Stating the obvious: “Life is more than a number. . . Because systems of the body are interconnected, good health is related to more than one thing. . .Instead of looking at a number, ask yourself questions about your lifestyle.” . .. Compliments Diane Schwarzbein, M.D. Endocrinologist, from her 1999 edition of The Schwarzbein Principle--- with a few notes as follows:

Your lab cholesterol-profile report shows the results of the triglycerides, total cholesterol, HDL, LDL and VLDL levels. These levels are all mathematically related to each other in the following ways:

Total cholesterol = HDL + LDL + VLDL (VLDLs = triglycerides divided by 5). Therefore triglycerides contribute to your total cholesterol level.

Another way of putting it is as follows:

Total cholesterol = HDL + LDL + triglycerides divided by 5.

When evaluating the three lipoproteins (LDL, VLDL and HDL), higher HDLs and lower VLDLs are desirable. . . .You also want the VLDLs and triglycerides to be lower EVEN if this means accepting higher total cholesterol and LDL levels.

So, which cholesterol panel would you say is better?

Panel 1. Total Cholesterol 240 = HDL 60 + LDL 160 + VLDL 20; Tg = 100

Panel 2. Total Cholesterol 180 = HDL 60 + LDL 80 + VLDL 40; Tg = 200

Answer: Panel 1 is the better panel because you want the VLDLs and triglycerides to be lower even if this means accepting higher total cholesterol and LDL levels.

Two additional tools for evaluating your cholesterol profile:

Check your HDL to total cholesterol ratio. HDL percentage is a potent heart disease risk factor. Just divide your HDL level by your cholesterol. This ratio should ideally be above 24 percent.
Boost your good cholesterol and lower your triglyceride levels. High triglycerides are also a very potent risk factor for heart disease. In combination, high triglycerides and low HDL levels are an even bigger risk; this ratio is far more important to your heart health than the standard good vs. bad cholesterol ratio. In fact, one study found that people with the highest ratio of triglycerides to HDL had 16 times the risk of heart attack as those with the lowest ratio of triglycerides to HDL. You calculate your triglyceride/HDL cholesterol ratio by dividing your triglyceride level by your HDL level. This ratio should ideally be below 2. So while you strive to keep your HDL cholesterol levels up, you'll want to decrease your triglycerides. You can increase your HDL levels by exercising and getting plenty of omega-3 fats like those from krill oil. Triglycerides are easily decreased by exercising and avoiding grains and sugars in your diet. (Read more.)

Additional information from Michael R. Eades and Mary Dan Eades, MDs Protein Power LifePlan, c2000:

Despite its bad rap sheet, LDL becomes disoriented only if it becomes damaged, which chiefly occurs by being rusted by oxygen or caramelized by blood sugar. No matter how high the LDL levels in the blood, only that which is oxidized or glycated (altered by the attachment of blood sugar) will feed cholesterol to developing arterial plaques and promote the development of artherosclerosis. Still, the higher the amount of LDL that is floating around in the blood, the more likely that some of it will be damaged. . . .Unlike HDL. . A simple total of LDL reading doesn't provide enough useful information to assess your heart disease risk. The subclasses of LDL clearly alter the clinical picture. . . Unfortunately, the LDL reading reported by most laboratory tests doesn't even actually measure the LDL itself. Instead it measures the total amount of cholesterol, the triglycerides, and the HDL fraction – all of which are inexpensive to measure – and then uses three parameters to derive the LDL reading by mathematical calculation called the Freidwald equation: LDL = total cholesterol – HDL cholesterol – triglycerides /5 . . .A Harvard medical research team led by J. Michael Gaziano . . .concluded that the triglycerides and the HDL cholesterol tests were the most sensitive indicators of who was at risk and who was not. Specifically, they felt that a ratio derived by dividing the triglycerides reading by the HDL reading predicted most accurately of all who would have a heart attack. . . . Reduced insulin stimulants create improved “numbers” which for the Eades is an LDL below 190 and total cholesterol below 250. They “treat” high LDLs with niacin. Then they conclude with : Recently published research has shown that the two readings most predictive of who will have a heart attack are not the amount of the “bad” LDL. Instead your best assessment of risk comes from your triglycerides-to-HDL ratio, the lower the ratio the lower you risk of heart disease. A reading of 5 is set at the break point. Above 5, there's more risk and the farther above the more risk. Conversely below 5 risk decreases.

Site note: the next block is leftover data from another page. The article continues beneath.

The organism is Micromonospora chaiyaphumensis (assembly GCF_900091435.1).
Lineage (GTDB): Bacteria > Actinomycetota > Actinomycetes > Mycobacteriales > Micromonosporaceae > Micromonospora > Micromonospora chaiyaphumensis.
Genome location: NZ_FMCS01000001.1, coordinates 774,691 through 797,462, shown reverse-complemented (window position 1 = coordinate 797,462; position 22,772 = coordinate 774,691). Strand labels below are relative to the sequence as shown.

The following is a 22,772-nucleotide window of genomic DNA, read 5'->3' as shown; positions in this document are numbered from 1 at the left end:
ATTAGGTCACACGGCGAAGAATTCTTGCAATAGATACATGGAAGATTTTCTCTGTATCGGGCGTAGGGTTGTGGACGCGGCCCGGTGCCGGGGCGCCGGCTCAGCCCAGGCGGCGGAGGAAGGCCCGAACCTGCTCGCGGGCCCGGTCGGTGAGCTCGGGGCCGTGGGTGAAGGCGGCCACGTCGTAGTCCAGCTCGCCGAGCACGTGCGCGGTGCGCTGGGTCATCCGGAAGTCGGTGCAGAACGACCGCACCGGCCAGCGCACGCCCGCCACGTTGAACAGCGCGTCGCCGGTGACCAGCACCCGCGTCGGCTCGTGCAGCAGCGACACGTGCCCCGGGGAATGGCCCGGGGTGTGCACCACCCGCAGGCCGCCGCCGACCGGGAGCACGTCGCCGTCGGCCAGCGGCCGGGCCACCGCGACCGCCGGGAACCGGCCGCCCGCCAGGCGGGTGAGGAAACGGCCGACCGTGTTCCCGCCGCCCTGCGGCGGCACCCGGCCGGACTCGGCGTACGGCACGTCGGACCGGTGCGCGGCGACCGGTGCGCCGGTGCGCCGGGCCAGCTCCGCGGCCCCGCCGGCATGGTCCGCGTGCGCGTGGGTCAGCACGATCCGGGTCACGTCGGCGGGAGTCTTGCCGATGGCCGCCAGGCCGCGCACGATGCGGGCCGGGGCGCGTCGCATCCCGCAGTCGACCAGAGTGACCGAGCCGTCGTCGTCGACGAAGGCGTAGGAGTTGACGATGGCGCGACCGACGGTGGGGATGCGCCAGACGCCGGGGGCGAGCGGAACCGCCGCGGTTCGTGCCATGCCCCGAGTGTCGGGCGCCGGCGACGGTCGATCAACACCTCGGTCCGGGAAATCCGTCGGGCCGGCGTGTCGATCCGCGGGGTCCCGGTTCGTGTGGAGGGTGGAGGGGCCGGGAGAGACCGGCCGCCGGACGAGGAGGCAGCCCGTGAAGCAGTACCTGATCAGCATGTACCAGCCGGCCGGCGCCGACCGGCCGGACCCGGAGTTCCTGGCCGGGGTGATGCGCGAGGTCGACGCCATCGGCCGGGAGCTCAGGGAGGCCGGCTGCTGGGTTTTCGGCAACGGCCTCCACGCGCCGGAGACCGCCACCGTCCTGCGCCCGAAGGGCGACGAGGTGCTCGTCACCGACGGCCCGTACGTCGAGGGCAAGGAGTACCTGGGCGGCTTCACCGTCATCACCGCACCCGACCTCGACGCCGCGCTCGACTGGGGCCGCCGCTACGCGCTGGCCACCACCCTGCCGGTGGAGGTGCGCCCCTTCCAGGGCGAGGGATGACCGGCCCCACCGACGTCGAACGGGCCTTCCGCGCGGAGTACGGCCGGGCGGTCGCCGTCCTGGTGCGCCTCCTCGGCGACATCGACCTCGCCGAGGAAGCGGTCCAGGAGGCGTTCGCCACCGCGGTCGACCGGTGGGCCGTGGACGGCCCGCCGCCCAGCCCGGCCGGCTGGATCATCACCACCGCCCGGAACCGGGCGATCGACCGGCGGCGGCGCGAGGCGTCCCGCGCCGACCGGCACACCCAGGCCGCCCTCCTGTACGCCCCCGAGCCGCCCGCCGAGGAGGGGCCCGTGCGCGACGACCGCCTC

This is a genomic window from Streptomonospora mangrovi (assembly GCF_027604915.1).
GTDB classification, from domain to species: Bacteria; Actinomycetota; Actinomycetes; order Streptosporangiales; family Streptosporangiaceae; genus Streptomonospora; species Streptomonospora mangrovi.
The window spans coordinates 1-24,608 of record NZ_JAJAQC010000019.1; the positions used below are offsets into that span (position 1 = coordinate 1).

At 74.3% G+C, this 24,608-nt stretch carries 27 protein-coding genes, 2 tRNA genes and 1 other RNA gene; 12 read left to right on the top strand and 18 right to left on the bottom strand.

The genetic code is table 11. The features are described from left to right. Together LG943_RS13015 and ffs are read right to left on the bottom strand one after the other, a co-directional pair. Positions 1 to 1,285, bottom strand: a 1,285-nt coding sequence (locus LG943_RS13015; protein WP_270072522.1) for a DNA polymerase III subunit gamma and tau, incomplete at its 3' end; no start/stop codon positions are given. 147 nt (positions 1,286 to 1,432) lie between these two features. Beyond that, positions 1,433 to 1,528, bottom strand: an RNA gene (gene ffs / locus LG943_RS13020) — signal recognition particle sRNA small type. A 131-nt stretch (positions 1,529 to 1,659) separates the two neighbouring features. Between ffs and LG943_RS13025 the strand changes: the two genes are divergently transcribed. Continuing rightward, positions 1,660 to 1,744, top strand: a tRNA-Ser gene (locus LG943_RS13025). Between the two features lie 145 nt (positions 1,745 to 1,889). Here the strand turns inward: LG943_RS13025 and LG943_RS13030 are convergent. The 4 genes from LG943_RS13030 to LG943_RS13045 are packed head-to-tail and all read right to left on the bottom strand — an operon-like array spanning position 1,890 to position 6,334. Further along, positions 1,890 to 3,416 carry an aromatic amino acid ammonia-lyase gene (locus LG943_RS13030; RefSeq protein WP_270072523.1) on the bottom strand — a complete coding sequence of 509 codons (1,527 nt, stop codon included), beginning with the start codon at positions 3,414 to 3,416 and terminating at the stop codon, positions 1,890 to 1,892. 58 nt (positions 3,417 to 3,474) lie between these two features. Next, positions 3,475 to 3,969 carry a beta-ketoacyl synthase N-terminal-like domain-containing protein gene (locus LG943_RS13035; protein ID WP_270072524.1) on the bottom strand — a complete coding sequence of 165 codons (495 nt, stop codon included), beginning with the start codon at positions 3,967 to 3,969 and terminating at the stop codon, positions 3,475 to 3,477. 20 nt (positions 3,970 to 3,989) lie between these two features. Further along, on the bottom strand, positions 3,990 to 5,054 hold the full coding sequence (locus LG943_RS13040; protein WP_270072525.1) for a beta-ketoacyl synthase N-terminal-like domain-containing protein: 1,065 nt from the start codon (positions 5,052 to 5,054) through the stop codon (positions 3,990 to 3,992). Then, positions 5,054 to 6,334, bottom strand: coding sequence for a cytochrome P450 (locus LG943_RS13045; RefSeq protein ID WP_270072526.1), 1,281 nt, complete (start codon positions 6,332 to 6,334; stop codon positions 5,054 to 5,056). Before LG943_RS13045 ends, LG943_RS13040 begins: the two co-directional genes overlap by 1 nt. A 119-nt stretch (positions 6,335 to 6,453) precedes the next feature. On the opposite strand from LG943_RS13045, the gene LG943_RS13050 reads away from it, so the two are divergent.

Also from Schawarzbein, relating blood pressure and cholesterol to heart disease:

Statistically there are just as many people having and dying of heart attacks with total cholesterol levels below 200 as there are with total cholesterol above 200. . . .A high insulin lifestyle is the cause of heart disease. See this list of insulin stimulants

High blood pressure (160 or more systolic and 90 or more diastolic), root causes of:

High insulin levels result in high blood pressure in 2 ways:

1. Insulin causes an abnormal increase of salt retention at the kidney level. Increased salt in the system increases water retention. More overall fluid means higher blood pressure. 2. Insulin overstimulates the nervous system, which increases blood pressure. The amount of blood pumped out by each contraction of the heart is increased and the artery wall becomes stiffer.